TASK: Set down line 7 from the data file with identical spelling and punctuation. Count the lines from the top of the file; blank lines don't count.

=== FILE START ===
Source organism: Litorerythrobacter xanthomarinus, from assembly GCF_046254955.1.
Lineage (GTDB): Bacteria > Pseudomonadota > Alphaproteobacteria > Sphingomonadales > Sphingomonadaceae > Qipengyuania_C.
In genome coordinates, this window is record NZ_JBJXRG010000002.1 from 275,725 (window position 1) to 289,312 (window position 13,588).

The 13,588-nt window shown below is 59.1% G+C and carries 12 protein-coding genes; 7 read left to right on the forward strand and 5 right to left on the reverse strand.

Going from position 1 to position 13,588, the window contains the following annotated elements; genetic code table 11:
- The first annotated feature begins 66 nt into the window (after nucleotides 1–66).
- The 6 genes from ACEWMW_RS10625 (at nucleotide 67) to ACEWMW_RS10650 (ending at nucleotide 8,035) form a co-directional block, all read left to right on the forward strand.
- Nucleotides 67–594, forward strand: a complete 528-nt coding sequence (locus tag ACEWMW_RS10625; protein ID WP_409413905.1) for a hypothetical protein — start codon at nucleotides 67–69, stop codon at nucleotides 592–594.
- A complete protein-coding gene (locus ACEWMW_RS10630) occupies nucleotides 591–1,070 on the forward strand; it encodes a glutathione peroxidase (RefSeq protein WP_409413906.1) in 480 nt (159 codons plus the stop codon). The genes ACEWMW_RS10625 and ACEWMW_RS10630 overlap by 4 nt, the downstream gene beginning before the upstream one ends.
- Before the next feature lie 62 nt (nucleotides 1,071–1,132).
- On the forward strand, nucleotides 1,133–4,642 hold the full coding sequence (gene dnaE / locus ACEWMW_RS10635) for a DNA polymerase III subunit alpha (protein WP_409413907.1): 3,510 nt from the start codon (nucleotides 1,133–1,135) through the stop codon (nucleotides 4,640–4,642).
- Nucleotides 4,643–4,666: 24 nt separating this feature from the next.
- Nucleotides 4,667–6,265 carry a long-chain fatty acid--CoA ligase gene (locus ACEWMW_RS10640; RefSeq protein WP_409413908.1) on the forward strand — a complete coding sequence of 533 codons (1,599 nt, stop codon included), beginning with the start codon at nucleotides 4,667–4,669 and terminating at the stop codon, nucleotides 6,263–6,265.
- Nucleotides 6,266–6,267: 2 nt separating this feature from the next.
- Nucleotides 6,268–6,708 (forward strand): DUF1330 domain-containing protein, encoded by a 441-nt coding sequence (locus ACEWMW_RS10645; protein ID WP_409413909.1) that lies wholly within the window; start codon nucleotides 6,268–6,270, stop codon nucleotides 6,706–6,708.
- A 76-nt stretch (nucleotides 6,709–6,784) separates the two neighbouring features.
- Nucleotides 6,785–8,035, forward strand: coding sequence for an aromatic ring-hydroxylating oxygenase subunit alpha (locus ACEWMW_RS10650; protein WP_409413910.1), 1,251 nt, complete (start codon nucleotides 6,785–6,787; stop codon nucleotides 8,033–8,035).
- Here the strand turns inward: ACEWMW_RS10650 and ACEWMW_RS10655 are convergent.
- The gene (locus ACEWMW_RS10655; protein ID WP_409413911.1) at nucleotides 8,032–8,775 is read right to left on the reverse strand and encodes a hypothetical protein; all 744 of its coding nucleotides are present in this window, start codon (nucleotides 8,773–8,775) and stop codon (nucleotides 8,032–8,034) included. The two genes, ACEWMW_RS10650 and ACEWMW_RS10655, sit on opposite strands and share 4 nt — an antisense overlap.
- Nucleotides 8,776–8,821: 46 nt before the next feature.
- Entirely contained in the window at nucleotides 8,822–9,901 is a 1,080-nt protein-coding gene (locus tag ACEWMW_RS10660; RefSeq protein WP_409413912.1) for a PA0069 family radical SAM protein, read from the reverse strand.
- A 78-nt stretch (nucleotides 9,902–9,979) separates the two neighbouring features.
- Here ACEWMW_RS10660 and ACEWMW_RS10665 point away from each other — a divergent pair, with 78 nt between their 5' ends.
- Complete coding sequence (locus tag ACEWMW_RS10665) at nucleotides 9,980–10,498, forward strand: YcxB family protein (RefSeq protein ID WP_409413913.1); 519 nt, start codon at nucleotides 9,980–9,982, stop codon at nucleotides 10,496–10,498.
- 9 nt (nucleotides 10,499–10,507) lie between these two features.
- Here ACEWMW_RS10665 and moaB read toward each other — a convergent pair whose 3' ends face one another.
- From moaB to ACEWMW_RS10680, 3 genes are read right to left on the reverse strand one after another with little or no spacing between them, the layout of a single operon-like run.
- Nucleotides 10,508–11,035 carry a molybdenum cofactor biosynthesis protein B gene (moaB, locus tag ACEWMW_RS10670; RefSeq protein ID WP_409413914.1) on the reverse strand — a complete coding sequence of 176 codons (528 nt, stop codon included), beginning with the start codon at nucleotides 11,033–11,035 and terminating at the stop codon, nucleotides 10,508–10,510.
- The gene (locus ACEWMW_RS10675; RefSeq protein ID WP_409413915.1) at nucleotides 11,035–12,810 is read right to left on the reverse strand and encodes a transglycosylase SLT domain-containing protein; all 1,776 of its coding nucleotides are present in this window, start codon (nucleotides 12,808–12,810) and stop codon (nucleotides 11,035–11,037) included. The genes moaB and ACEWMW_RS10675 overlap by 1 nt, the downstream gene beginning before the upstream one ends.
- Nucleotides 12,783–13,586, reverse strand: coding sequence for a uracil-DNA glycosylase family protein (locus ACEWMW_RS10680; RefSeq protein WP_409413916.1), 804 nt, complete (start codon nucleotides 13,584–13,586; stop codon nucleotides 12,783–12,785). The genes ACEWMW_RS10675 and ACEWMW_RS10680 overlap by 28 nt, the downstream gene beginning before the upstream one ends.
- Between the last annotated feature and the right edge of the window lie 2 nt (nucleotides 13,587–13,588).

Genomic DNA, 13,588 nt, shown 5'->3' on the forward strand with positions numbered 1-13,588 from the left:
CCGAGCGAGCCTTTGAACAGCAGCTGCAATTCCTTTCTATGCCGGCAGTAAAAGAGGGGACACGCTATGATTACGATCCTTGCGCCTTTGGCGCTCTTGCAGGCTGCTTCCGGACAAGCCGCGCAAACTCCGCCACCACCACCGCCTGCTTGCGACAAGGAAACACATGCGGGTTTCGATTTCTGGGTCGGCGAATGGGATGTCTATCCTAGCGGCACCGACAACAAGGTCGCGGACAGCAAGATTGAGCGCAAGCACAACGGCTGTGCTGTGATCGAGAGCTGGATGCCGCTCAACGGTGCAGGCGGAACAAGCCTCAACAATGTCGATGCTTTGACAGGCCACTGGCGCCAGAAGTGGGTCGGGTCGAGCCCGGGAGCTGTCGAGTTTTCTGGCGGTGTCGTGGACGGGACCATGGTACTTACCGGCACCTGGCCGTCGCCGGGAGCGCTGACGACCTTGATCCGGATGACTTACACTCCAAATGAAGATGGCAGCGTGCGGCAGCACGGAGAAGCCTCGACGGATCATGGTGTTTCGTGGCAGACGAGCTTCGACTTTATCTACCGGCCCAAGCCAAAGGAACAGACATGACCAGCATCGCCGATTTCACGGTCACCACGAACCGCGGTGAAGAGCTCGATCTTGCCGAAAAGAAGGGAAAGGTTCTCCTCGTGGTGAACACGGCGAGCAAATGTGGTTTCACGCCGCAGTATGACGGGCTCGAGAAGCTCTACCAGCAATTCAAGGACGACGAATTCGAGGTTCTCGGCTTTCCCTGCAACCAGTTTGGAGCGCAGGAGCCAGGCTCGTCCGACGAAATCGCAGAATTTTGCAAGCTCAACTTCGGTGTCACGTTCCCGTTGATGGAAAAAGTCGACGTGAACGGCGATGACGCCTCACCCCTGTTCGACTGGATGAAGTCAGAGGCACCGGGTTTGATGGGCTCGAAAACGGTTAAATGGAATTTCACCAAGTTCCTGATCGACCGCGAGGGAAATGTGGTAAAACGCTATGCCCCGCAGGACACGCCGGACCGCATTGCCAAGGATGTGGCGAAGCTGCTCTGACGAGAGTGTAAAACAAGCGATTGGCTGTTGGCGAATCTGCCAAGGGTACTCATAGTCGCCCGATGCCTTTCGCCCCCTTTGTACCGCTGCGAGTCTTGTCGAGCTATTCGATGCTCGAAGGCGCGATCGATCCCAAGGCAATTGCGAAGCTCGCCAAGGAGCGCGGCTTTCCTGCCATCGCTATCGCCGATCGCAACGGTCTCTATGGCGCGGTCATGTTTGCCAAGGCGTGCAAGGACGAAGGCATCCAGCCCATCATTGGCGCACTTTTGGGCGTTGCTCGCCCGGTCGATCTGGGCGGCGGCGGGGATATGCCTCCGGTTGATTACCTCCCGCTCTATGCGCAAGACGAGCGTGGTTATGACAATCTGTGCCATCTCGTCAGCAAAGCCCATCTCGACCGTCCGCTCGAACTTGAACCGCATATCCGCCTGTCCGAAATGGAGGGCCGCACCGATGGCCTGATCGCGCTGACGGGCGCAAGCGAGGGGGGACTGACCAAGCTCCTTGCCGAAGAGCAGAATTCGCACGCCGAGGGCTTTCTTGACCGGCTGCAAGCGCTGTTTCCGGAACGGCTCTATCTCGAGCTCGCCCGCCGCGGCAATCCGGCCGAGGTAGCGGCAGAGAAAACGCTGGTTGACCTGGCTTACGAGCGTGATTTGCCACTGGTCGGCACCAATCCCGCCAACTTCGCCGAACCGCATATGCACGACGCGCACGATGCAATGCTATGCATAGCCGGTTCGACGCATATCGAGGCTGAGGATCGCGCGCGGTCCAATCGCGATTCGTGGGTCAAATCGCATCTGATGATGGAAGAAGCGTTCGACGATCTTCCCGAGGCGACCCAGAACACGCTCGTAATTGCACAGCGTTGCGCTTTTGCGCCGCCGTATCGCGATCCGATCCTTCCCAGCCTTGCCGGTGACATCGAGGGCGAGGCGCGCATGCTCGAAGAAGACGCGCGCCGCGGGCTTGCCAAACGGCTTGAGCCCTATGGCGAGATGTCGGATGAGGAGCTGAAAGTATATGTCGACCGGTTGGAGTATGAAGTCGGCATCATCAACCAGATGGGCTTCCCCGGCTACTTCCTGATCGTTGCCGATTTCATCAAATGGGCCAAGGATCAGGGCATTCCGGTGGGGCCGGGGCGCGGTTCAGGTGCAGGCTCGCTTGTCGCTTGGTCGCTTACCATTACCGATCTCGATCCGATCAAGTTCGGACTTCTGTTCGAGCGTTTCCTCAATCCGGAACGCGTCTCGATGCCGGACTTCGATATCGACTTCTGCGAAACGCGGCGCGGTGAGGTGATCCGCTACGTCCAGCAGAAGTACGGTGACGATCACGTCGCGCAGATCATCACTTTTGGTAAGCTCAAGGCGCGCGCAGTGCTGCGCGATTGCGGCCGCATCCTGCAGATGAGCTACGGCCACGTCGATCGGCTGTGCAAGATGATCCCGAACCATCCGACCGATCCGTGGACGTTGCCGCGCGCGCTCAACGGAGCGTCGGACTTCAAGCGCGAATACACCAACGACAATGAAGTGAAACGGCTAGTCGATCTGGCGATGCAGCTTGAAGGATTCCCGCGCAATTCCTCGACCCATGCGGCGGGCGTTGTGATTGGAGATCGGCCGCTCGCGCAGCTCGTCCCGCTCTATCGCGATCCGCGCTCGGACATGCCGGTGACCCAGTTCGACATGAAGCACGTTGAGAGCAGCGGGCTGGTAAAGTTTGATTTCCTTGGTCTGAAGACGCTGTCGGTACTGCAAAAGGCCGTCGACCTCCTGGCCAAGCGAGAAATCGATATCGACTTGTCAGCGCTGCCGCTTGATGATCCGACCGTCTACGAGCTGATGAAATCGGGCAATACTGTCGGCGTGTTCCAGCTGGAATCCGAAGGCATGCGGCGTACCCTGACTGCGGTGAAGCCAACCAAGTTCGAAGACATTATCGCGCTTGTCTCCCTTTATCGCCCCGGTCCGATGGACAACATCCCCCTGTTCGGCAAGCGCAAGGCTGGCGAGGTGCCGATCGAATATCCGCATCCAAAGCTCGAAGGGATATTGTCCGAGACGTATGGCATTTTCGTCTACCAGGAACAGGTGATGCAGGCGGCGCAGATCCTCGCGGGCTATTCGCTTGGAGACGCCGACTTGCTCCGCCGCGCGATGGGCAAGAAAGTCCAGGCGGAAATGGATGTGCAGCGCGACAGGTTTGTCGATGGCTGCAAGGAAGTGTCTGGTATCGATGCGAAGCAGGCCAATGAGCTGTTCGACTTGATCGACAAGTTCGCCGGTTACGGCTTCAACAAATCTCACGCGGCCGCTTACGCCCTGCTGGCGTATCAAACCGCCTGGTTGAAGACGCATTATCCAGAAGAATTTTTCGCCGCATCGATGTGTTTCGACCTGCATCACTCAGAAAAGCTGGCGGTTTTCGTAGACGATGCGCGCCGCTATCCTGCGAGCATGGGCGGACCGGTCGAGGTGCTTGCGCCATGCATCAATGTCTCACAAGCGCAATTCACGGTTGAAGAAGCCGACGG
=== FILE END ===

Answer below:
- The 6 genes from ACEWMW_RS10625 (at nucleotide 67) to ACEWMW_RS10650 (ending at nucleotide 8,035) form a co-directional block, all read left to right on the forward strand.